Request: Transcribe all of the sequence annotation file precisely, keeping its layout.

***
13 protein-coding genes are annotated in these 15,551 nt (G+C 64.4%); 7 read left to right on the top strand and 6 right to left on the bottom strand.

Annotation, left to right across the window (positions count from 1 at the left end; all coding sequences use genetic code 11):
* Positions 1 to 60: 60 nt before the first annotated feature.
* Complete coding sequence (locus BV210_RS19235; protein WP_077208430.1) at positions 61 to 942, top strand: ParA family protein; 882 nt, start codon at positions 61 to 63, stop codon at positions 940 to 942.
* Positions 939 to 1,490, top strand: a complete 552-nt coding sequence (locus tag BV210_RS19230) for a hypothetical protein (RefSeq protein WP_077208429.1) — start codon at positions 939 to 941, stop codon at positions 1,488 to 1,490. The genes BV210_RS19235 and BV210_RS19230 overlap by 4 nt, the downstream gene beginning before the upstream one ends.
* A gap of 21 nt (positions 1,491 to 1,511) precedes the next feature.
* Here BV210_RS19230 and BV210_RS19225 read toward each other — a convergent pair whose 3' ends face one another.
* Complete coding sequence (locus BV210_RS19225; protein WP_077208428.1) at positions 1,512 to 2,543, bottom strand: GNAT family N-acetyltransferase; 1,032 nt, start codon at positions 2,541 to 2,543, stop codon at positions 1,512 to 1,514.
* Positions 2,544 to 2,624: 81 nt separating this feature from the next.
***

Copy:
13 protein-coding genes are annotated in these 15,551 nt (G+C 64.4%); 7 read left to right on the top strand and 6 right to left on the bottom strand.

Annotation, left to right across the window (positions count from 1 at the left end; all coding sequences use genetic code 11):
* Positions 1 to 60: 60 nt before the first annotated feature.
* Complete coding sequence (locus BV210_RS19235; protein WP_077208430.1) at positions 61 to 942, top strand: ParA family protein; 882 nt, start codon at positions 61 to 63, stop codon at positions 940 to 942.
* Positions 939 to 1,490, top strand: a complete 552-nt coding sequence (locus tag BV210_RS19230) for a hypothetical protein (RefSeq protein WP_077208429.1) — start codon at positions 939 to 941, stop codon at positions 1,488 to 1,490. The genes BV210_RS19235 and BV210_RS19230 overlap by 4 nt, the downstream gene beginning before the upstream one ends.
* A gap of 21 nt (positions 1,491 to 1,511) precedes the next feature.
* Here BV210_RS19230 and BV210_RS19225 read toward each other — a convergent pair whose 3' ends face one another.
* Complete coding sequence (locus BV210_RS19225; protein WP_077208428.1) at positions 1,512 to 2,543, bottom strand: GNAT family N-acetyltransferase; 1,032 nt, start codon at positions 2,541 to 2,543, stop codon at positions 1,512 to 1,514.
* Positions 2,544 to 2,624: 81 nt separating this feature from the next.